Wednesday, December 3, 2008


Leaving on a jet plane, San Francisco to Hong Kong

So we're in the United departure lounge and a line forms well before boarding time. Hmm, what's going on? Nobody knows. An employee is walking along looking at at boarding passes. I step in and show her mine and she says, "You're okay." Well, okay! There is a garbled announcement about changing the type of plane and thus seat assignments. I get back in line. The woman behind me is talking about being in line upstairs and now downstairs - "Ridicerous." Yep, it is that.

We had some of the best seats on the plane - 2 vs. 3 abreast where the fuselage starts to taper at the rear, but the switch in plane results in us being in a 3 abreast row (aisle and middle seat) and, what else, "the world's biggest Asian" (Leslie's words) in the seat in front of Leslie.

The first meal was okay - about on a level with China Air (which ain't great) - meatloaf, mashed potatoes, salad, roll. After the meal the stewardess came down the aisle selling wines and liquors, saying, "Wines? Lick yours?" Okey dokey. Photo: HK harbor/Central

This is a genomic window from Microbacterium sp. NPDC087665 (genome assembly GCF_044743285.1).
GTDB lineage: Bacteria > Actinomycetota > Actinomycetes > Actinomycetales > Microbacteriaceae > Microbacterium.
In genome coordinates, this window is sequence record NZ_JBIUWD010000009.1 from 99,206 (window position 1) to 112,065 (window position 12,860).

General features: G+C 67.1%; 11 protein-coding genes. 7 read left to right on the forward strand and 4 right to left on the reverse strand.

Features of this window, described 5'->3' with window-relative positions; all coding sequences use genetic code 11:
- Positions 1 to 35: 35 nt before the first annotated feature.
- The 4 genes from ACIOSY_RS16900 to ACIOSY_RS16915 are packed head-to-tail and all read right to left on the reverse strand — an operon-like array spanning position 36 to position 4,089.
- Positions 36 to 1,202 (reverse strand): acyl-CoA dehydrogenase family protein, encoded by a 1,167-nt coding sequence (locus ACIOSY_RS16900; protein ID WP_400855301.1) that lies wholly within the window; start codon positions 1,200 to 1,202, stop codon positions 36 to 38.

Meal #2 was (what can I say) ridicerous - a bowl of ramen noodles. Sheesh. Meal #3 was okay - a hot turkey and cheese sandwich - I'm always grateful for my Tabasco - and before we know it (14 hours and 35 minutes later we were on the ground in HK. Photo: inside the Chungking Mansions (much brighter than in the past)

Customs/security was easy, changed $50, bought Octopus Card (debit card for transpo), and after some walking around found some Air Asia staff who could tell us nothing except we wouldn't be getting any money back on the tickets we had to Bangkok.